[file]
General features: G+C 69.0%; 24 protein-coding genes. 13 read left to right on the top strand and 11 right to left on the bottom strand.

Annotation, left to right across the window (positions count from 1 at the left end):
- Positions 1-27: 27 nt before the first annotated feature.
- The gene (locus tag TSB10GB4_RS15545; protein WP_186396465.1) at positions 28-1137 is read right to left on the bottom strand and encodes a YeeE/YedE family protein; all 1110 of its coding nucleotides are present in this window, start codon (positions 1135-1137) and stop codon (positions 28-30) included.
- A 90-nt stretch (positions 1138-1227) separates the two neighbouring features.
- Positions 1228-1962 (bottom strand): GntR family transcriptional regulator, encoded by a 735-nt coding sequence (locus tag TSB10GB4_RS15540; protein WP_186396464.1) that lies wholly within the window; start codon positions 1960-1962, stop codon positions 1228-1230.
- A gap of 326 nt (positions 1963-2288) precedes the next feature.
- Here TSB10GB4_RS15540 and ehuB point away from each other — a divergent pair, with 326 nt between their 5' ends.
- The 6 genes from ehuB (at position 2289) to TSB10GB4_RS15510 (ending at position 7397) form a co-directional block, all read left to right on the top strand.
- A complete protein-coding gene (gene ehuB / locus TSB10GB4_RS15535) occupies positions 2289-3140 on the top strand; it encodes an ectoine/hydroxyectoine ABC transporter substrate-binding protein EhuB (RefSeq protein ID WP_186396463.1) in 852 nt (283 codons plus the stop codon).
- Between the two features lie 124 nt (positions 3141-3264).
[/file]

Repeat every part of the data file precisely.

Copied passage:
General features: G+C 69.0%; 24 protein-coding genes. 13 read left to right on the top strand and 11 right to left on the bottom strand.

Annotation, left to right across the window (positions count from 1 at the left end):
- Positions 1-27: 27 nt before the first annotated feature.
- The gene (locus tag TSB10GB4_RS15545; protein WP_186396465.1) at positions 28-1137 is read right to left on the bottom strand and encodes a YeeE/YedE family protein; all 1110 of its coding nucleotides are present in this window, start codon (positions 1135-1137) and stop codon (positions 28-30) included.
- A 90-nt stretch (positions 1138-1227) separates the two neighbouring features.
- Positions 1228-1962 (bottom strand): GntR family transcriptional regulator, encoded by a 735-nt coding sequence (locus tag TSB10GB4_RS15540; protein WP_186396464.1) that lies wholly within the window; start codon positions 1960-1962, stop codon positions 1228-1230.
- A gap of 326 nt (positions 1963-2288) precedes the next feature.
- Here TSB10GB4_RS15540 and ehuB point away from each other — a divergent pair, with 326 nt between their 5' ends.
- The 6 genes from ehuB (at position 2289) to TSB10GB4_RS15510 (ending at position 7397) form a co-directional block, all read left to right on the top strand.
- A complete protein-coding gene (gene ehuB / locus TSB10GB4_RS15535) occupies positions 2289-3140 on the top strand; it encodes an ectoine/hydroxyectoine ABC transporter substrate-binding protein EhuB (RefSeq protein ID WP_186396463.1) in 852 nt (283 codons plus the stop codon).
- Between the two features lie 124 nt (positions 3141-3264).